Virtualization is one of the prevailing trends in Information Technology (IT) for several reasons. First, the technology provides for the consolidation of IT resources. Rather than having server capacity and dedicated staff at every location within the enterprise, all necessary servers can be consolidated to one location and run through the enterprise cloud.
Furthermore, the consolidation goes even further by reducing the number of physical servers required to support the corporate mission. By running virtual servers as images on physical machines, servers can scale to use different amounts of memory, disk space and processing power, even spanning physical machines if necessary.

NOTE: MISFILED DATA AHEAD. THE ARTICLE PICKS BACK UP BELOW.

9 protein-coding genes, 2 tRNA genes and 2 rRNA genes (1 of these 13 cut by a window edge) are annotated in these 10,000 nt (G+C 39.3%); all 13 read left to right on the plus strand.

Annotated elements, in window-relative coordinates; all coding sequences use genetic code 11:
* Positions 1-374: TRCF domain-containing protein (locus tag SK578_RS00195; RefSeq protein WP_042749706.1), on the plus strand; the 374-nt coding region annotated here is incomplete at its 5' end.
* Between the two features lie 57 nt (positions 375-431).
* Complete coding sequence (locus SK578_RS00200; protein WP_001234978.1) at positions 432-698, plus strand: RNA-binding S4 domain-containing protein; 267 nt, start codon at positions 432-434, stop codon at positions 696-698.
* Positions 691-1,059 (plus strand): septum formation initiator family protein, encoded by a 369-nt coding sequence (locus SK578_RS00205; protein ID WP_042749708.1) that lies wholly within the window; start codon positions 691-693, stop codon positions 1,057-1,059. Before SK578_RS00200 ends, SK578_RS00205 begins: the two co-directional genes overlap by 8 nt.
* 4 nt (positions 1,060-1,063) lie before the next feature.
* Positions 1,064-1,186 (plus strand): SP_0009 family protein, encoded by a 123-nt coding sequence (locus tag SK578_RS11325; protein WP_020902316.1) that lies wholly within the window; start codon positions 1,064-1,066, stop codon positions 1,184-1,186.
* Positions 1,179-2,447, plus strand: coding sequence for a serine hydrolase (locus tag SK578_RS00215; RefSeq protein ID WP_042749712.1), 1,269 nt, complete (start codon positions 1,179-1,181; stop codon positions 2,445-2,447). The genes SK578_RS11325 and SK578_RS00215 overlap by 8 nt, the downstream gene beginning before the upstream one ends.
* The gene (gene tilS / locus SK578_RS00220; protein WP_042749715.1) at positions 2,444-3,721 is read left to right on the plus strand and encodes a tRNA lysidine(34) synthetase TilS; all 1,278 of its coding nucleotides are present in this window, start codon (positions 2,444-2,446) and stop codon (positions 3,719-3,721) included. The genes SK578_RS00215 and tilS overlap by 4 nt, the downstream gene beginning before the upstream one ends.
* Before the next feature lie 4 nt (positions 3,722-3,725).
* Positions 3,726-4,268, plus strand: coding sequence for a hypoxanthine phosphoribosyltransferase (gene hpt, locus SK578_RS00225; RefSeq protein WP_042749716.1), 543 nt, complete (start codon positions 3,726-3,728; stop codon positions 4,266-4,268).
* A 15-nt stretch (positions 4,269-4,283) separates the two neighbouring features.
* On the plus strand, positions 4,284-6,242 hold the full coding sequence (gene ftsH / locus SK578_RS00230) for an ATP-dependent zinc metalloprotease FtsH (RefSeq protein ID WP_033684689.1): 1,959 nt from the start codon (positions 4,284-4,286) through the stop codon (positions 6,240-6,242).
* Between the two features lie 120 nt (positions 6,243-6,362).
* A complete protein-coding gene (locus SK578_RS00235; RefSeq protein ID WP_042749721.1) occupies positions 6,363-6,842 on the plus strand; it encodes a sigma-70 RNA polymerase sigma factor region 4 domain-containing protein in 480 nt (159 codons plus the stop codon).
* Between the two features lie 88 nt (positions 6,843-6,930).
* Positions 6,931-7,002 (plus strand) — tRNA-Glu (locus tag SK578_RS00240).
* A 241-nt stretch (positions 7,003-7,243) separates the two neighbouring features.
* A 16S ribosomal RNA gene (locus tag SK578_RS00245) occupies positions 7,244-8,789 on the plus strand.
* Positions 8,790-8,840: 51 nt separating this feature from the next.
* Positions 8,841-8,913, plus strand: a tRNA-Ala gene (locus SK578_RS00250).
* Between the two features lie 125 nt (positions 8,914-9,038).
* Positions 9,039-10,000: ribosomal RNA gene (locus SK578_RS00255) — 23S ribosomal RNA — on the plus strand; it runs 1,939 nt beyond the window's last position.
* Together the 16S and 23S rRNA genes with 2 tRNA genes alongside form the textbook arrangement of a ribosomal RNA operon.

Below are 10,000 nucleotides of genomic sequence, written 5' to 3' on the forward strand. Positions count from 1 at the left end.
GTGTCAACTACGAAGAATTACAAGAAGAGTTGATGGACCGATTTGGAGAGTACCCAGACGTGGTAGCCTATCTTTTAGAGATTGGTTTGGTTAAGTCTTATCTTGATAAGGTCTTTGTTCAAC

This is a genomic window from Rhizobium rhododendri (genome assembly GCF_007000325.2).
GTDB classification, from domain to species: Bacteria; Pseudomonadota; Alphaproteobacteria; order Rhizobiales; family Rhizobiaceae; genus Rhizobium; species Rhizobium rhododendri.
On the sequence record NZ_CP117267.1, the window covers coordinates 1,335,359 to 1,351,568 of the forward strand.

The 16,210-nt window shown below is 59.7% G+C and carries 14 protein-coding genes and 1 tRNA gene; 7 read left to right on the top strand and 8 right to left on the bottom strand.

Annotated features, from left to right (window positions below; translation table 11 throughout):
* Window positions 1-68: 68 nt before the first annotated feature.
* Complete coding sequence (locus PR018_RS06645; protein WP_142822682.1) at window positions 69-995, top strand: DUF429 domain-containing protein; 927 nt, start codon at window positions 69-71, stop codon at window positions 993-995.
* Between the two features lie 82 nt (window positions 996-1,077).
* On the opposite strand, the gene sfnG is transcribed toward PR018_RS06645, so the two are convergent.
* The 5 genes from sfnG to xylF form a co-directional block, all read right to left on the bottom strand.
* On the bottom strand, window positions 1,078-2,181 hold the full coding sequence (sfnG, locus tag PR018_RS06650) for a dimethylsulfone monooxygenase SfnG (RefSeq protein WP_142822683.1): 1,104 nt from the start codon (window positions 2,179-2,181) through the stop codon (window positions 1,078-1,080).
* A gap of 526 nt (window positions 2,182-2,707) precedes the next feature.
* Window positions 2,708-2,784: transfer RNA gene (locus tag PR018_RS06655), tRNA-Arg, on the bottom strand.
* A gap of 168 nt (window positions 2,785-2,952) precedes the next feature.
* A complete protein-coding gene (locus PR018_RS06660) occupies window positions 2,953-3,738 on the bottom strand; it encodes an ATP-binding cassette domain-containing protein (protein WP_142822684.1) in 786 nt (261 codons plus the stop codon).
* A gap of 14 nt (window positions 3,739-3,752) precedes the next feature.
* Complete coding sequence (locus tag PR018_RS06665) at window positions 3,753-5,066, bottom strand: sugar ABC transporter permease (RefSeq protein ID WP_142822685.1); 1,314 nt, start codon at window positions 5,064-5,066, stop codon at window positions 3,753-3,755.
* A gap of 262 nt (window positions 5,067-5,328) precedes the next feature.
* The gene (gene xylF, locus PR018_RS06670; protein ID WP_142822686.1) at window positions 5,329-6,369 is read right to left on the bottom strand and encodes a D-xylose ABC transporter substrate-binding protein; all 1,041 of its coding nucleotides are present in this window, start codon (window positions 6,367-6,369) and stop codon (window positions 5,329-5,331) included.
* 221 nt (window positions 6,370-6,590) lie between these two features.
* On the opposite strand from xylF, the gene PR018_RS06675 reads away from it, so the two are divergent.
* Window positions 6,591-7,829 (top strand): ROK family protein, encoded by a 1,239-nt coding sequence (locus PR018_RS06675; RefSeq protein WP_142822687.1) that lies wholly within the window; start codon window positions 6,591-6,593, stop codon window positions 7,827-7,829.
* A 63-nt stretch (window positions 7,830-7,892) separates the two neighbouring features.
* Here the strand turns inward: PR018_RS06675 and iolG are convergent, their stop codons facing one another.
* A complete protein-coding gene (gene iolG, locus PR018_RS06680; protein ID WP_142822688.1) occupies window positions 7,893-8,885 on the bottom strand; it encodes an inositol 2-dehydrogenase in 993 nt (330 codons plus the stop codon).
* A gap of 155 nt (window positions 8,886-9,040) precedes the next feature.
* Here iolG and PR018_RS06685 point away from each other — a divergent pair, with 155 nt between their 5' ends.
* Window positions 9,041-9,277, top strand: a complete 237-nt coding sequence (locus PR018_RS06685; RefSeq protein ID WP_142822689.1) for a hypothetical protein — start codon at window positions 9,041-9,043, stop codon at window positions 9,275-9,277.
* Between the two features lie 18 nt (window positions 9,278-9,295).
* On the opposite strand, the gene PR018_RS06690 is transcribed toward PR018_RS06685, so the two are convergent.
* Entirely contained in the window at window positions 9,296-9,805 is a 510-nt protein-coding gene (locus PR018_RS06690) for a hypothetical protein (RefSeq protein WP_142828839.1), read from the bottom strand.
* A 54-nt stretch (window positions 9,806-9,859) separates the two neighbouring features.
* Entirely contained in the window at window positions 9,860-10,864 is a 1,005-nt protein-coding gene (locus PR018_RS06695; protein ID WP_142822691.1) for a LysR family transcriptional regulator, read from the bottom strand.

Another advantage of virtualization is the opportunity to offload IT staffers from the payroll. Since one person can administer more servers than ever, payroll is reduced and precious office space can be reassigned to other profit centers within the enterprise.
Finally, regardless of whether or not the political arguments that promote the theory of "climate change" have any merit, one thing is for sure: being able to lay claim to a green corporate environment is prestigious and profitable from a marketing perspective. Virtualization is "green" by nature, giving companies some extra credibility in the marketplace.
In order to enjoy the advantages of virtualization, however, certain challenges to server virtualization management must be dealt with. Just a few of these challenges are listed below.
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